Brugge 1

Picture of beguinage On Wednesday, my conference finally started. Wednesday morning I got up early and went off to the opening speeches, including (but not limited to) eating eel in green sauce (ick). Melanie meanwhile, caught up on her sleep. In daylight, Brugge turned out to be absolutely the cutest, quaintest, most picturesque city possible, starting with the Beguinage shown here. The Beguinage was a sort of semi-nunnery during the middle ages; mainly it was a group of women living together with loose-ish vows that allowed them to leave whenever they wanted (basically a somewhat religious dormitory). Now Benedictine nuns run it and buildings looking just like these form a square surrounding this nice grassy field filled with flowers. At night though, they lock the gates, probably so no one catches them having wild Benedictine parties.
Picture of towers
Picture of canal Brugge, which incidentally is the Dutch spelling, and is known as Bruges to the French speaking folk in Belgium, is called "The Venice of the North" according to their tourism bureau. This is mainly due to the vast network of canals that run throughout the city. In the middle ages Bruges was one of the most important cities in all of Europe. Unfortunately for them, the river they were on started to silt over and it became too shallow to be a major shipping route. Instead they seem to have spent the next few centuries making their city really cute.
Picture of canal2 Here is yet another canal near our hotel. On day seven we take a boat cruise through all the canals and there'll be a lot more pictures of them. You can skip ahead to Day 7 now if you really just can't wait. Just to make it even more unbearably picturesque, Brugge has a local population of swans swimming about the canals. Off in the distance is one of the three very tall things in Brugge. You'll notice at least one of them sticking up in the background of practically every picture. We'll visit them later.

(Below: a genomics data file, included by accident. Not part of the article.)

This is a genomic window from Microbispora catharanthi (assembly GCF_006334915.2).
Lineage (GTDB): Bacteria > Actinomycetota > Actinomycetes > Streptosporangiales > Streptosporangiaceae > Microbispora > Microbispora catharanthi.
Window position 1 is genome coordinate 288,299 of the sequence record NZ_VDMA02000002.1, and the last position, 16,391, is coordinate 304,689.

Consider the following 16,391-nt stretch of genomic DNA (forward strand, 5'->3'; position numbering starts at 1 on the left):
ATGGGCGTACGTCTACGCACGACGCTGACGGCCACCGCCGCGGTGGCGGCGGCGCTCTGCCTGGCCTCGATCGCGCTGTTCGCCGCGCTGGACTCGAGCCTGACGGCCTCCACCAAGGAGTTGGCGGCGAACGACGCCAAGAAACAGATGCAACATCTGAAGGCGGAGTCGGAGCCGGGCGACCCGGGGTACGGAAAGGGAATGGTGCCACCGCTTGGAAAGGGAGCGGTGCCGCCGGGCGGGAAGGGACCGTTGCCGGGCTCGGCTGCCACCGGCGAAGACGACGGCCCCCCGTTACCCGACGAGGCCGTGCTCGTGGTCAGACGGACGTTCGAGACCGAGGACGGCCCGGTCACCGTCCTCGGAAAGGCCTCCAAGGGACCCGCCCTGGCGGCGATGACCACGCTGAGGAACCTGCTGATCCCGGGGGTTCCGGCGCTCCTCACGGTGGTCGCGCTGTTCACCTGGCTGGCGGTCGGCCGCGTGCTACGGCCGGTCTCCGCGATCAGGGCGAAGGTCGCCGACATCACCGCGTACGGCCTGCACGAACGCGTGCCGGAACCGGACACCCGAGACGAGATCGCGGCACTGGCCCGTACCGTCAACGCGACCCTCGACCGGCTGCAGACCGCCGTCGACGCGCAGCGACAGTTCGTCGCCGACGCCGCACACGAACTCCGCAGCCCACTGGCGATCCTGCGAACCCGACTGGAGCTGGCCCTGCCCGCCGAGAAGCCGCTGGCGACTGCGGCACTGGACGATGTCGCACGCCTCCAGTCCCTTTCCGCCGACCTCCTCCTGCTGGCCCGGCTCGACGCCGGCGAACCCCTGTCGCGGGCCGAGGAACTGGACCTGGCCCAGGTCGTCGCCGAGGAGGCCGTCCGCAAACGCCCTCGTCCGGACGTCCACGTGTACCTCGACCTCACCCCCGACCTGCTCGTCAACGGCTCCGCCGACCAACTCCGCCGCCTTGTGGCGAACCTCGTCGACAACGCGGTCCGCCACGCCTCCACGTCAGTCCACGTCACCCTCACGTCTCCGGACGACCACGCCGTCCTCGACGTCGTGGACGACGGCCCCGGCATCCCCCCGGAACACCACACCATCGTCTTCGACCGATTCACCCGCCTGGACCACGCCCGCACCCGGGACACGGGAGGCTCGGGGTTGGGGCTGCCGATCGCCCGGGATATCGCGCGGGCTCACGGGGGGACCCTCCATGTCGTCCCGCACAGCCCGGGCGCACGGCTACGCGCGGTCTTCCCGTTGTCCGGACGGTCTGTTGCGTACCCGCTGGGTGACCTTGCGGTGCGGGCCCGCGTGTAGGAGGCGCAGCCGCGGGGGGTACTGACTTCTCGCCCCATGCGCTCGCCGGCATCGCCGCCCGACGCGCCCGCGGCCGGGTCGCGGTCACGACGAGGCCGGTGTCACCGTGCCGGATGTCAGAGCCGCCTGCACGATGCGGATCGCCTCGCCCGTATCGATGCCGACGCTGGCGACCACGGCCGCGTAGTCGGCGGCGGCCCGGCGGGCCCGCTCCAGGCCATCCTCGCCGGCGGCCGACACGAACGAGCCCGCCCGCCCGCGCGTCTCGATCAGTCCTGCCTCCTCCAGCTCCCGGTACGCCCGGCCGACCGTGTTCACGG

Picture of markt Brugge has two central squares: The Markt and the Burg. This picture is of the Markt. The colorful little buildings on the opposite side are guild houses from the middle ages. In the center of the Markt at this point was a market, featuring fresh produce and more types of cheese than you could possibly imagine. This picture was taken from our table at lunch. Not really noticeable here is that all of the cute little buildings ringing the Markt also have little open air restaurants out front. We had ham sandwiches and french fries (frites) and really good beer. If you're wondering what the Burg looks like, you'll just have to go to Belgium.
Picture of market_stalls
Picture of statue Here is a cute little square where we didn't eat lunch. I believe the statue is of Simon Stevin, but I can't really recall why he merits a statue. After lunch we mostly wandered around taking pictures until I had to go back to the conference. Melanie spent some of the afternoon wandering through lace stores. Brugge's most famous export is lace and probably 25% of all the stores are lace shops (really).
Picture of windmill Yes, just when you thought we had run out of quaint things to photograph, we come to northern edge of town which features a line of four windmills. The city is roughly circular, surrounded by old walls and a river that might as well be a moat. The inside of the moat is a nice green ring with lots of dog walking and such going on. This particular point was about as far from our hotel as you could get in the city. It was probably only a 15 minute walk though.
Picture of windmill2 This is David standing next to a windmill (for scale of course). This windmill was not on at the time so there was no danger of being dragged across the hill and thrown off the side by the arms of the windmill. We went off to dinner after this, and Melanie had the local Flemish specialty, 'waterzooi'. For those of you who didn't grow up eating waterzooi, it's a sort of delicate creamy chicken stew.
Picture of windmill_us
Picture of well Here's David sitting on a well on our way back to the hotel to prepare for dinner. And of course, we had beer with dinner. Beer is sort of the official drink of Belgium, and it's much more involved than in the U.S. For one thing, there are a lot more varieties. Over 600 different beers are brewed in Belgium and they all have their own glassware. This requires bars to have a tremendous array of glasses but they seem to cope with that fairly well. After dinner, we went back towards the hotel stopping to have another beer at another little bar where we had the illustrious Brugge Tripel (which we liked so much we brought a liter or so back to Florida with us.)
Picture of tx_lace

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